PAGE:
Want your employees to work more effectively and efficiently to churn out the product of your dreams? Turns out there is a key to achieving this holy grail and it lies almost entirely in YOUR ability to give feedback! Indeed, when provided properly, feedback can be a truly transformative tool for your company. The trouble is getting it right!
Below, we outline some useful tips on how managers and supervisors can give feedback that will prove meaningful to your employees and produce the types of results your company needs.
Telling an employee that their work isn’t up to par is not very helpful if you’re hoping that this pep-talk will incite a change in their behavior. Instead, be specific and let them know that their last report was riddled with typos, that they fudged the numbers on the last spreadsheet, or that their failure to follow up with a client in a timely fashion cost you the account. Providing this specific information on where they went wrong can help your employee to see where corrections need to be made moving forward. This is especially useful if you can have a two-way conversation where you mutually agree upon some stop-gap measures to prevent the issue from occurring in the future, such as turning the reports in early so someone can double check the numbers or setting up a shared calendar so that deadlines aren’t missed in the future.
Sure, an annual review is a great time to give your most formal feedback, but you should also recognize the contributions or foibles of your staff in the moment. Giving feedback as soon as an event takes place can help people course correct a failing project so that it can become successful, or perhaps even serve as an informal intervention for an employee who is struggling and desperately needs to pull themselves up by the boot straps. Similarly, employees and especially millennial workers respond favorably to recognition in the moment, resulting in greater engagement and productivity.
Giving someone feedback, whether positive or negative, should be done in private away from prying eyes and the ears of the office gossip. Obviously, if you are delivering negative news, it is less embarrassing for the worker to receive the feedback in private as they will not want their peers to know that they fell short on the job. On the other hand, while some folks want their accomplishments shouted from the rooftops, others feel uncomfortable receiving praise in the group setting and would prefer a conversation in private. In short, take any feedback conversation to a secondary location.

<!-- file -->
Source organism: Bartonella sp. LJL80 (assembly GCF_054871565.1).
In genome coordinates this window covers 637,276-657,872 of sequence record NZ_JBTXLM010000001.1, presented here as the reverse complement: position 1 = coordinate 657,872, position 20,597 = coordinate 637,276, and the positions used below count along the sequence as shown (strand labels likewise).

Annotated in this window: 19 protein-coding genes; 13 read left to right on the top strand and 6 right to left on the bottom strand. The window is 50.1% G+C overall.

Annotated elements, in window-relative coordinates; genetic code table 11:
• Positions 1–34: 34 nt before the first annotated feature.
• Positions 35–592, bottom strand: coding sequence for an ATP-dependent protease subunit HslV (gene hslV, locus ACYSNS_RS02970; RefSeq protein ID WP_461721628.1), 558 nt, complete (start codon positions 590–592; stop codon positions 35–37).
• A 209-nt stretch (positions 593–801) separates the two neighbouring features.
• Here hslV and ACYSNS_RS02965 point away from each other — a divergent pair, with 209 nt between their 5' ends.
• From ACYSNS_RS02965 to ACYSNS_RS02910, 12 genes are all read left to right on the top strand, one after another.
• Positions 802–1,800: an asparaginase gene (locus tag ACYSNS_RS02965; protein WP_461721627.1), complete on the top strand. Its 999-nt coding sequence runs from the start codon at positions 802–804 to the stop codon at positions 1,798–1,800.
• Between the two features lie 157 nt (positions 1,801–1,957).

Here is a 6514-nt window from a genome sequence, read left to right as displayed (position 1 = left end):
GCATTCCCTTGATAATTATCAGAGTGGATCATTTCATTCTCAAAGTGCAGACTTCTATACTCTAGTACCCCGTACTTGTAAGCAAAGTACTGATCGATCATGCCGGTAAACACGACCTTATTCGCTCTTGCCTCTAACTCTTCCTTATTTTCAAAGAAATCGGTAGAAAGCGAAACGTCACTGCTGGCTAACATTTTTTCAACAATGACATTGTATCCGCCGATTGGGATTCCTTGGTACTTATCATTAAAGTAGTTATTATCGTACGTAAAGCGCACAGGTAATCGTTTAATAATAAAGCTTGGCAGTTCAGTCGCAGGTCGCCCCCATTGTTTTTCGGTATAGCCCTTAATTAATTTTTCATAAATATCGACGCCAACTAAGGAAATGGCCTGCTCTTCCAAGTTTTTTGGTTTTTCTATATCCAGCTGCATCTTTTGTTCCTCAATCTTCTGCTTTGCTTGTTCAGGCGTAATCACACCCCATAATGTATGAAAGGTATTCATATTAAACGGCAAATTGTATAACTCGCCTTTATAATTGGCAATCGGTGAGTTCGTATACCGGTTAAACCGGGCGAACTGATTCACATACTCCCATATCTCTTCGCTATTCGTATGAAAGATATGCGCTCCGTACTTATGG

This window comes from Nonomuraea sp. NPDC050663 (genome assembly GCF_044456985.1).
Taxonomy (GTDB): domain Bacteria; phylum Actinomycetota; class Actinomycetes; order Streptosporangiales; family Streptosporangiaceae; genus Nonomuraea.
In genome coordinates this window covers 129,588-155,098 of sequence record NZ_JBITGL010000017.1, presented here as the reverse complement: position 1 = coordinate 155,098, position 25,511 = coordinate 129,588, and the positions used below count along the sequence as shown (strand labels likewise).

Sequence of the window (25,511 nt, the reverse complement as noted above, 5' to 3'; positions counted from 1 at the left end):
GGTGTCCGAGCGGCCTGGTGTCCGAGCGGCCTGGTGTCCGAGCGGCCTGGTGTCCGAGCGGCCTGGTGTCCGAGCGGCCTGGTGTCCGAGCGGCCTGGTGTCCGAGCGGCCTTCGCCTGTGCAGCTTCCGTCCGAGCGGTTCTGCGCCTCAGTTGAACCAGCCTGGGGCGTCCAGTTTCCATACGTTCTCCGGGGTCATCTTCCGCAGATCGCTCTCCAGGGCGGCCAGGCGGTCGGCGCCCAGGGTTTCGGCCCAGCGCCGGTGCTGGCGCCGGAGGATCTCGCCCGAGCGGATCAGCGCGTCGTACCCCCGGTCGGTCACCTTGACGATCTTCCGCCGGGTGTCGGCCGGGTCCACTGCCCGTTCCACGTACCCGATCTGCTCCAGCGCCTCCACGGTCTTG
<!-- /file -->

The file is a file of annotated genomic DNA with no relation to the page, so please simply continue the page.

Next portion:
Giving feedback is best done in a two-way conversation. This is particularly true if the feedback is negative as employees may want to give their side of the story or explain why they made the choices that they made. In some cases, the employee may be unclear about the expectations of their role, warranting a conversation where both parties hash out what is required and how it can be achieved. Feedback conversations are also an important time for both parties to ask questions and gain clarity about the issue and move on.
Calling out someone’s faux pas and chalking it up to a personality difference is not helpful and it can land you in a spot of legal hot water. Keep the conversation focused on actual behaviors that you have witnessed and why they are proving problematic, versus making emotional statements about the type of personality this individual has. Further, it is easier for said employee to actually modify their behavior, especially since you can create specific metrics to measure their performance, versus being able to orchestrate an entire personality overhaul by their next review meeting!
Sure, it may be Ellen’s tagline, but a little bit of empathy and compassion can really take you far during negative feedback conversations. Even when feedback is delivered carefully, it is still a criticism and it is only natural that an employee will internalize the message and may be hurt by your words, particularly if it is unearthing a deficit in their knowledge or skill set. However, you can soften the blow by choosing your words wisely, delivering the message with sensitivity and perhaps most importantly, allowing the employee to be upset about the news. In all cases, but particularly if they appear very defensive, let them know that you will be giving them some space to process the feedback and that you’re available to talk and trouble shoot the problem at hand whenever they are. Which brings us to our final point…
Be full circle:
Whenever you provide feedback, you will want to circle back with the employee at a later date and check in to see how their work is going in the aftermath. This is particularly true of those negative conversations because, if you followed the above outlined steps, you’ve asked them to make significant shifts in how they work within your company. Circling back is important to check that they have been able to make the changes, trouble shoot any issues that are slow to resolve, and ultimately to praise them for being able to course correct their problem areas.